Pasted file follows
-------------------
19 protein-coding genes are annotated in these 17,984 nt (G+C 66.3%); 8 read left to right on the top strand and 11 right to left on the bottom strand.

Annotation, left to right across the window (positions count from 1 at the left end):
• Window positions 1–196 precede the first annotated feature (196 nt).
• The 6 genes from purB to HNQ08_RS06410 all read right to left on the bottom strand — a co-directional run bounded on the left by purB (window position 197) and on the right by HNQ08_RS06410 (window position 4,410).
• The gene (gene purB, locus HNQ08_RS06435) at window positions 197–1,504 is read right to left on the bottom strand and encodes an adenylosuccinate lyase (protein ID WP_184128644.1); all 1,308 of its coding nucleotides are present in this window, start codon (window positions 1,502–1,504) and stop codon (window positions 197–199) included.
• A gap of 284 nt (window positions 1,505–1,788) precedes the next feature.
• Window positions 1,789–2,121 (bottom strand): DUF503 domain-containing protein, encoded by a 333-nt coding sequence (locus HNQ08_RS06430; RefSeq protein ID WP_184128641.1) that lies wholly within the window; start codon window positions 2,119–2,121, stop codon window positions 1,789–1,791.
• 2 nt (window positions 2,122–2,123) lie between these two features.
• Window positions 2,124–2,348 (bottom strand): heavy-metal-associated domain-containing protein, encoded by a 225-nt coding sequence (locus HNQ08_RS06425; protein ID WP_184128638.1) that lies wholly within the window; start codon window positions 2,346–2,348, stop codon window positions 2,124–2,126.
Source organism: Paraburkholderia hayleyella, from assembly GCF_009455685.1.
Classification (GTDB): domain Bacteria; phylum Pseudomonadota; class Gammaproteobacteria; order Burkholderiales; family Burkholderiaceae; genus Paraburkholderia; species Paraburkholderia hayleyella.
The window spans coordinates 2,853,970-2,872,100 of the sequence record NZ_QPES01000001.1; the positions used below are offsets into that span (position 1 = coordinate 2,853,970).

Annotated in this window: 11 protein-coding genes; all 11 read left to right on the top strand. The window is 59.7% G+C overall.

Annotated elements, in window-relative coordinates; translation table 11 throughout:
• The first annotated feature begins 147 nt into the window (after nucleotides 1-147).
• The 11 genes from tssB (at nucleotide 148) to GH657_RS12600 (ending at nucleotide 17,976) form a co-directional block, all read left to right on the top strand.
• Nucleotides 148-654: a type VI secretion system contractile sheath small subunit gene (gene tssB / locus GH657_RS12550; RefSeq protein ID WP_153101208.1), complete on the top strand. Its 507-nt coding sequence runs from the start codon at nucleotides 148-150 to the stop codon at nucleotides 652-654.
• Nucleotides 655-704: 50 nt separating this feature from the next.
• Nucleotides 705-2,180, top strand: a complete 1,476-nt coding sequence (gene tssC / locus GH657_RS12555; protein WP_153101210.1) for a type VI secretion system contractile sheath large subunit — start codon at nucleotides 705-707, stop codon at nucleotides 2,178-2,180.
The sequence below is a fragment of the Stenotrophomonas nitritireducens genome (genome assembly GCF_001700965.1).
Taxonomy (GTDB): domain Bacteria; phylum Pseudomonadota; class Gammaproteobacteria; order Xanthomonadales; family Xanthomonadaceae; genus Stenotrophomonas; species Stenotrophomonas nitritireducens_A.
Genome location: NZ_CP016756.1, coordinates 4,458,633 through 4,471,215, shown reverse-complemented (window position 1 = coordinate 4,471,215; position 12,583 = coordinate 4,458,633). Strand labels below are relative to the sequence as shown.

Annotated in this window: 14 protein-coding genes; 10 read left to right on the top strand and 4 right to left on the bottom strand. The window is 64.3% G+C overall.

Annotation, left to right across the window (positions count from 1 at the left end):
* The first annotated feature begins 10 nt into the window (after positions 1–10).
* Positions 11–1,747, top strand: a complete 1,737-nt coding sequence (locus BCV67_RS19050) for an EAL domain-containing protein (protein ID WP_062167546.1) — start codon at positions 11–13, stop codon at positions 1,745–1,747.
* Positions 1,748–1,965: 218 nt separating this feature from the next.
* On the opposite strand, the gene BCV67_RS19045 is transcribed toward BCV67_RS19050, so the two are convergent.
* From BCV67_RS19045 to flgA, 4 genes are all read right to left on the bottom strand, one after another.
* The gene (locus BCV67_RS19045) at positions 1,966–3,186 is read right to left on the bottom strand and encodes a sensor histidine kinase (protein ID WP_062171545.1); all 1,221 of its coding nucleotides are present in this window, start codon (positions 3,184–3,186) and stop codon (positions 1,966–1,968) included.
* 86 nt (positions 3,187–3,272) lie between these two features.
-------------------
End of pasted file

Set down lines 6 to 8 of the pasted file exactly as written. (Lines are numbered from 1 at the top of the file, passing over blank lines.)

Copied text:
• A gap of 284 nt (window positions 1,505–1,788) precedes the next feature.
• Window positions 1,789–2,121 (bottom strand): DUF503 domain-containing protein, encoded by a 333-nt coding sequence (locus HNQ08_RS06430; RefSeq protein ID WP_184128641.1) that lies wholly within the window; start codon window positions 2,119–2,121, stop codon window positions 1,789–1,791.
• 2 nt (window positions 2,122–2,123) lie between these two features.